As people across the US see their lives disrupted by the pandemic, many can at least still get their medical marijuana. On March 17, public health officials in San Francisco, which is under one of the country’s most stringent lockdowns, announced that mandatory restrictions on business activities and public gatherings would not apply to legal cannabis dispensaries.
“Cannabis is an essential medicine for many San Francisco residents,” the health department tweeted on March 17. “Dispensaries can continue to operate as essential businesses during this time, while practicing social distancing and other public health recommendations.”
On March 16, about 7 million residents of northern California began a mandatory “shelter-in-place” under official orders affecting San Francisco, San Mateo, Santa Clara, Marin, Alameda and Contra Costa Counties. The areas affected include the Bay Area and Silicon Valley, and major cities like Oakland and San José. Residents are ordered to stay home and avoid public spaces and businesses except for “essential activities” including visits to groceries, pharmacies, healthcare and banks.
The following day, a coalition of cannabis activists, businesses, consumers and patients circulated a Change.org petition petition calling on San Francisco Mayor London Breed to make sure no cannabis dispensaries were shut down. “Many San Francisco residents seek and depend on cannabis as an alternative medicine for the relief of various illnesses and symptoms,” the petition read. “Cannabis retailers should be considered essential businesses during this crisis.”
Over 2,000 people supported the petition, which pressured San Francisco authorities to concede. Neighboring counties like Alameda and Santa Clara are also allowing cannabis stores to stay open.
“This was probably the most collective push we’ve seen in the cannabis industry in a long time,” Bay Area cannabis community activist Nina Parks told Filter. “Everyone normally has their own agendas but this brought everyone together including industry folks, dispensary workers and patients that were concerned about how cannabis restrictions would affect them.”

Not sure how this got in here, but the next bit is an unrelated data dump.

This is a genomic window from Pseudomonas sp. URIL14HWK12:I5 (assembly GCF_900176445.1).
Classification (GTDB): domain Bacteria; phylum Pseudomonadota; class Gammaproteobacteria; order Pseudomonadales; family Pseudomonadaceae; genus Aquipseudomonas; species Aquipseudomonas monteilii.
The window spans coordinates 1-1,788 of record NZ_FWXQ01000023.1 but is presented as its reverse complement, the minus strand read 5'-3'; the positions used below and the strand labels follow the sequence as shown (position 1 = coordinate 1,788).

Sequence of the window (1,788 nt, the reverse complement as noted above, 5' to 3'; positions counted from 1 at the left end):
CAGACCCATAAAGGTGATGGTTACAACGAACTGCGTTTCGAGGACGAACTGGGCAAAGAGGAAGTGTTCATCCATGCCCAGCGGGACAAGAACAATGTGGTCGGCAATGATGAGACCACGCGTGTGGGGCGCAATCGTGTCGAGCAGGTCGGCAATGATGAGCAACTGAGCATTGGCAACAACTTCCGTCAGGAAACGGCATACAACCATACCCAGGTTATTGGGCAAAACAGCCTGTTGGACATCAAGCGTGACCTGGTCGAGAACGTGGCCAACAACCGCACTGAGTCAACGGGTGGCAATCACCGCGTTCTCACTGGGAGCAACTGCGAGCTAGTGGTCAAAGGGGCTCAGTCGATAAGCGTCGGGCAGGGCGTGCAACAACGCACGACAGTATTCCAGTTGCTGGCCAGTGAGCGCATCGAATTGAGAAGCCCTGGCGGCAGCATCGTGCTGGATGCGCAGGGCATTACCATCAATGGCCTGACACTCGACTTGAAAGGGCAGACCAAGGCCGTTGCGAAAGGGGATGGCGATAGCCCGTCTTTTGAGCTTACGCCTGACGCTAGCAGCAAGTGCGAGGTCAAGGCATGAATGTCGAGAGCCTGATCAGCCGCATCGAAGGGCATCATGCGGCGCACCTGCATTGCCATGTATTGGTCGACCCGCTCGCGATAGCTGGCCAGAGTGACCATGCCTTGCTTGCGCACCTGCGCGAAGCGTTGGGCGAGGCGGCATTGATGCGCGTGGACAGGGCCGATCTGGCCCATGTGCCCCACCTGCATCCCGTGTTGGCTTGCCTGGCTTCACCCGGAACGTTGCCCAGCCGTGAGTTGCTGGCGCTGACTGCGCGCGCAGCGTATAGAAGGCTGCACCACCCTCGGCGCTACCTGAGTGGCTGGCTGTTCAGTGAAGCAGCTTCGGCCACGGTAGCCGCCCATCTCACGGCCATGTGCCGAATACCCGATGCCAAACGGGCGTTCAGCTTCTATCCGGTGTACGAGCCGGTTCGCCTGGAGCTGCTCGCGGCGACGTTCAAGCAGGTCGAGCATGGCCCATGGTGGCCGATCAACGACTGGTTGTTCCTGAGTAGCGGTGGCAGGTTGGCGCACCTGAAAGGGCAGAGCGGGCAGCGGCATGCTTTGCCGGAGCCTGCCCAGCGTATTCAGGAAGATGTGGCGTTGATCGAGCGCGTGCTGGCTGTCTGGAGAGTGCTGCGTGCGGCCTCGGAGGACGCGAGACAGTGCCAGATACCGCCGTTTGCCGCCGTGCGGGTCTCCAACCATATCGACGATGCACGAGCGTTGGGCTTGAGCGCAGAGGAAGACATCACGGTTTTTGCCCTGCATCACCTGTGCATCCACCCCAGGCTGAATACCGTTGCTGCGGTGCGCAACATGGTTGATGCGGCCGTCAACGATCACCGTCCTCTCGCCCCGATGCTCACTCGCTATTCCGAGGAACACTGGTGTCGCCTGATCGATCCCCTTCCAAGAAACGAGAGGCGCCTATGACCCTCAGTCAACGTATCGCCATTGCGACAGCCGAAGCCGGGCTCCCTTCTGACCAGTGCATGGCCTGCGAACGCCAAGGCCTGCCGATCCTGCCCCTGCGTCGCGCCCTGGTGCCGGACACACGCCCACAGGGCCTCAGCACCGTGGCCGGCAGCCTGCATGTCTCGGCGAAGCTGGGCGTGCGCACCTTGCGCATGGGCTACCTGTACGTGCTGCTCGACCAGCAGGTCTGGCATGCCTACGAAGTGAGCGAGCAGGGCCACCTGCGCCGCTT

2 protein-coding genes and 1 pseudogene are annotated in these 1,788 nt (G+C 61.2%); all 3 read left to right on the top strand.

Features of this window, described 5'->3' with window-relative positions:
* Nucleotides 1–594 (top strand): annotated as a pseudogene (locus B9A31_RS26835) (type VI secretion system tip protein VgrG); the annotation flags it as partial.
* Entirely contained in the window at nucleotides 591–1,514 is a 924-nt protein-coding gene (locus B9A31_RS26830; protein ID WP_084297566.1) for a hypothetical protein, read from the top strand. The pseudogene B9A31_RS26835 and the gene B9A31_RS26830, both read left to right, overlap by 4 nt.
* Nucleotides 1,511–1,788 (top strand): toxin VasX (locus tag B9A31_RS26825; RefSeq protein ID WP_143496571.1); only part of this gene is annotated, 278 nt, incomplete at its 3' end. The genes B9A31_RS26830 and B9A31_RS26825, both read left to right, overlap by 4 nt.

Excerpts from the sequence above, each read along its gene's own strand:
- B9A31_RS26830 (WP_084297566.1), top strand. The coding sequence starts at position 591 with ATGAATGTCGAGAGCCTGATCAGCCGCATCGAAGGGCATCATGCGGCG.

Parks said that this action has prevented consumers being forced to purchase illicit cannabis products that may not have the same quality testing standards as legal product in stores. It also prevents price-gouging of cannabis products if supplies run too low, as has unfortunately been reported for products like toilet paper, hand sanitizer and bottled water. Finally, keeping all cannabis facilities open, including cultivators, has prevented mass quantities of product simply going to waste.
“We are simply complying with public health rules and guidelines to keep customers safe,” said Shawn Richard, who operates San Francisco’s first Black-owned cannabis dispensary, told Filter. “We’re using gloves, hand sanitizer and rubbing alcohol. We have a three customers-at-a-time limit and are keeping everyone at least six feet apart, with taped markers so they can easily see.”
Richard’s store, like many others in the city, is giving customers the option to pre-order their cannabis online for pick-up at the store without even having to go inside. He also works with a third-party company that delivers product to people’s homes. Both Richard and Parks said it’s unclear yet if there has been a spike in cannabis deliveries due to the COVID-19 crisis.
“It’s important for people who have anxiety or psychological and emotional health issues to legally access their cannabis from stores,” Richard said. “This also keeps people in their homes and comfortable instead of out and about. It calms them down to keep them from causing any chaos or even violence.”
For people who use cannabis in groups, Parks offered some simple safety tips. “Don’t share bodily fluids,” she said. “Avoid sharing blunts or joints, but if you do, use your own mouthpiece. Clean your bongs with rubbing alcohol for at least 20 seconds. Wash your hands before and after grinding your weed or rolling up.”
Elsewhere around the US, most legal cannabis states are allowing cannabis stores to remain open with some restrictions. New Jersey’s medical cannabis stores are imposing some purchase limits and making patients wait in their cars before buying. Illinois is allowing curbside pickup.
States like Massachusetts, Michigan, and Oregon are encouraging deliveries over in-store purchases; one dispensary in Pennsylvania is hiring volunteers to deliver cannabis directly to patients’ homes. And Florida is allowing medical marijuana patients to re-certify their licenses over the phone without seeing a doctor in person.
As the crisis continues, many Americans who are adapting to disruptions and financial hardships, together with no NBA games, museums, movie theaters or gyms, can at least take comfort that officials are recognizing the medicinal and psychological value of cannabis in their lives.